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SEI Invs. Global Funds Servs. v. Citibank, N.A.

United States District Court, E.D. Pennsylvania

April 21, 2015

CITIBANK, N.A., Defendant





This action presents a dispute between an agent with authority to give trading instructions for an investment fund and a bank that served as custodian for the fund over the responsibility for certain trading losses that the fund suffered. The agent, Plaintiff SEI Investments Global Funds Services (" SEI" ), asserts that custodian bank, defendant Citibank, N.A., breached its contract in the way that it conducted certain trades and was also negligent with respect to those trades. SEI claims that it is entitled to restitution and indemnification for certain amounts it repaid the investment fund to compensate for the fund's losses on those trades. In its present Motion, Citibank argues that SEI has failed to state a claim upon which relief may be granted with respect to the breach of contract, unjust enrichment, and indemnity claims and that the negligence claim is barred by the " gist of the action" doctrine. For the reasons set forth below, Citibank's Motion will be granted in part: the negligence count and the indemnity count will be dismissed. The Motion will be denied as to the breach of contract count and the unjust enrichment count.


In or about October 2013, the Advisors' Inner Circle Fund II (" TAICF-II" ), entered into an investment advisory agreement with Kopernik Global Investors, LLC (" Kopernik" ) for Kopernik to provide investment advisory services with respect to the Kopernik Global All-Cap Fund (the " Fund" ). Compl. ¶ 5. TAICF-II also entered into an Amended and Restated Global Custodial Services Agreement (the " Agreement" ) with Citibank that governed, among other accounts, a custodial account maintained at Citibank for the Fund (the " Account" ). Id. ¶ 6. Pursuant to the Agreement, TAICF-II designated SEI as a party authorized to provide trading instructions to Citibank with respect to the Fund. Id. ¶ 10. In connection with its Agreement with the Fund, Citibank provided to SEI and the Fund a copy of its Global Custody Services Standards. Those standards provided, inter alia, that " [c]lients will be advised (usually within two business hours of receipt) if any instruction received prior to the published securities cut-off times, cannot be processed on the day of receipt due to the format received or incomplete or unauthenticated instructions." Id. ¶ 9.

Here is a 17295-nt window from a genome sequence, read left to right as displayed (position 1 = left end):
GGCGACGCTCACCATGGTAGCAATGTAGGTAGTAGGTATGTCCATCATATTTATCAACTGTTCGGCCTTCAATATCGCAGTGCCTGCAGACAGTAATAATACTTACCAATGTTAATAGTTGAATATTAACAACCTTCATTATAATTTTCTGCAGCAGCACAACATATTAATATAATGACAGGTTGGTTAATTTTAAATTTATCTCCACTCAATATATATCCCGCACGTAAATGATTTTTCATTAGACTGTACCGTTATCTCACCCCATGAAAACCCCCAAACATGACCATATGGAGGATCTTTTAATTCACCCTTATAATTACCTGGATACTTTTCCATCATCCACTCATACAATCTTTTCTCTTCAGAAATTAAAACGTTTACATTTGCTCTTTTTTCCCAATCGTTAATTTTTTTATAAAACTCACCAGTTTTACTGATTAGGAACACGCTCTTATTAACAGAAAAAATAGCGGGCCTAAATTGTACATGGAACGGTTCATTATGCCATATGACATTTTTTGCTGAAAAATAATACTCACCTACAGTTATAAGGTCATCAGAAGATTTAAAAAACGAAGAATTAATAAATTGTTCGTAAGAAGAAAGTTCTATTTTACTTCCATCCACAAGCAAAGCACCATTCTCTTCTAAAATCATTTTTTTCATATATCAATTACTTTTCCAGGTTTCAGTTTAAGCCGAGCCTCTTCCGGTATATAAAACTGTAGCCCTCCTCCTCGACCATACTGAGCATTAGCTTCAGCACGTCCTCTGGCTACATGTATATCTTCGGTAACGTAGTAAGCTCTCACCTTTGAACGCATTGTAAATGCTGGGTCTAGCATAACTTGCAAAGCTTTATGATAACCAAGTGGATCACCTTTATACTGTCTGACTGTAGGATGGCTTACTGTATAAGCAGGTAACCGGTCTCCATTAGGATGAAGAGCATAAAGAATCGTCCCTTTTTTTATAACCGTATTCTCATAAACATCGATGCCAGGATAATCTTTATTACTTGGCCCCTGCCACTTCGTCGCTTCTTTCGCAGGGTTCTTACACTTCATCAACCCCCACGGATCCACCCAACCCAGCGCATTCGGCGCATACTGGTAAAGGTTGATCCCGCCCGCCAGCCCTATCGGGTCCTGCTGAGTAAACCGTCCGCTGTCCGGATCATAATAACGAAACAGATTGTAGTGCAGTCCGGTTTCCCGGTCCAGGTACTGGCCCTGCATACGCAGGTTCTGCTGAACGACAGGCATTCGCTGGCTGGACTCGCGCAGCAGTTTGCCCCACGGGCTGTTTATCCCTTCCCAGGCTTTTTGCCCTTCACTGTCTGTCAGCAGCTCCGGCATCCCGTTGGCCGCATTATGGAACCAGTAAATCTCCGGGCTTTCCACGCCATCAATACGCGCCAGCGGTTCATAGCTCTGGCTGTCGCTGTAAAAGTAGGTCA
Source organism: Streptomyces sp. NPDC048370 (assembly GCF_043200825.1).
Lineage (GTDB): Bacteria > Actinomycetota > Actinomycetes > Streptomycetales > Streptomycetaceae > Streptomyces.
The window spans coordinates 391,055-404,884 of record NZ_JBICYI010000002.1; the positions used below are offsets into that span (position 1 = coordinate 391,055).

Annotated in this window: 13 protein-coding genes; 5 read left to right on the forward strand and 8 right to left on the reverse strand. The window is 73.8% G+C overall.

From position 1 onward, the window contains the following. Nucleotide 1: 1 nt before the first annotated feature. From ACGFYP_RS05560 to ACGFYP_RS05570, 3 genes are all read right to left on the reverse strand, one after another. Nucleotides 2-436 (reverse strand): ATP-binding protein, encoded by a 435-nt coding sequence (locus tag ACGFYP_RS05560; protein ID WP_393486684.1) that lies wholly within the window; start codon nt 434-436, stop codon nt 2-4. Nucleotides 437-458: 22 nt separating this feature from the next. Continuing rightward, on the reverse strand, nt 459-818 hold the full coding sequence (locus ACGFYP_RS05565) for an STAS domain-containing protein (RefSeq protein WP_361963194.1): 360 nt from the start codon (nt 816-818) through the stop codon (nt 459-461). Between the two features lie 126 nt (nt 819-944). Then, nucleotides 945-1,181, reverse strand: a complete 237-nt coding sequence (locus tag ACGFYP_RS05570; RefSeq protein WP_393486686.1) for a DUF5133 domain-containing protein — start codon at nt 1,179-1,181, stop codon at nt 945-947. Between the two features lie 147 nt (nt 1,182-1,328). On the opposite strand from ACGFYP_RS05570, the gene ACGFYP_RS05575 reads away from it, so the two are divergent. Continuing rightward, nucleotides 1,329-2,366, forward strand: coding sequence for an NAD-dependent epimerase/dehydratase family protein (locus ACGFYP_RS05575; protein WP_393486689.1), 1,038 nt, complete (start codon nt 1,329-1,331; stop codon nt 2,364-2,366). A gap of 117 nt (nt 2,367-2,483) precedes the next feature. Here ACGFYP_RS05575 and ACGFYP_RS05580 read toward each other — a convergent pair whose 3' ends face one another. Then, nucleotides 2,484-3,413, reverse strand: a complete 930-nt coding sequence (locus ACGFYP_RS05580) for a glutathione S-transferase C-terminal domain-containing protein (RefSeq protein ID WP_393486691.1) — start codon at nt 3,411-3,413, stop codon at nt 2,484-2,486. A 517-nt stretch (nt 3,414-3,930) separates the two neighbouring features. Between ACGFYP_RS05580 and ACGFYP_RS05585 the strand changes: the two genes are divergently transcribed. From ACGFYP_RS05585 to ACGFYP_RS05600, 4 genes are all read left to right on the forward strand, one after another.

One of the ways in which the parties agreed for SEI to communicate trading instructions to Citibank was through a trade communications system called Lightspeed TDMS. Lightspeed generated messages known as " SWIFT" messages. Id. ¶ 11. On November 5th, 2013, SEI created instructions to Citibank via SWIFT message to settle four securities trades for the Fund. Id. ¶ 12. For reasons not explained in the Complaint, however, SEI did not send the SWIFT message regarding the trades to Citibank at that time. Id. ¶ 14. One day later, on November 6th, 2013, SEI sent a SWIFT message to Citibank with instructions to cancel the four trades ordered in the November 5th SWIFT message that it had not sent. Id. ¶ 14. Each trade listed in the cancellation instructions was designated with its own trade number. Id. ¶ 16. Upon receipt of the message cancelling the trades that never had been made, Citibank took no action. Id. ¶ 19. Citibank did not contact SEI to inform it that Citibank had received instructions to cancel trades that it never had been instructed to make. Id. ¶ 18. Two days later, on November 8th, 2013, SEI sent a SWIFT message instructing Citibank to make four trades bearing the same trade numbers as those that had been listed in the November 6th cancellation instructions. Id. ¶ ¶ 16, 22. Upon receipt of the November 8th trading instructions, Citibank proceeded to execute the trades. Id. ¶ 20. Later on November 8th, SEI observed that the four trades had been made and instructed Citibank to cancel the four trades. Id. ¶ 23. Citibank executed the instruction to cancel the trades on the next business day, Monday, November 11th, 2013. Id. ¶ 24. The Fund suffered losses from the trades caused by changes in foreign exchange rates totaling $630,489.13. Id. ¶ 25. SEI subsequently reimbursed the Fund $530,489.13 plus interest for its losses and took an assignment of the Fund's claims with respect to losses in the four trades, including any rights the Fund might have against Citibank. Id. ¶ ¶ 27-28.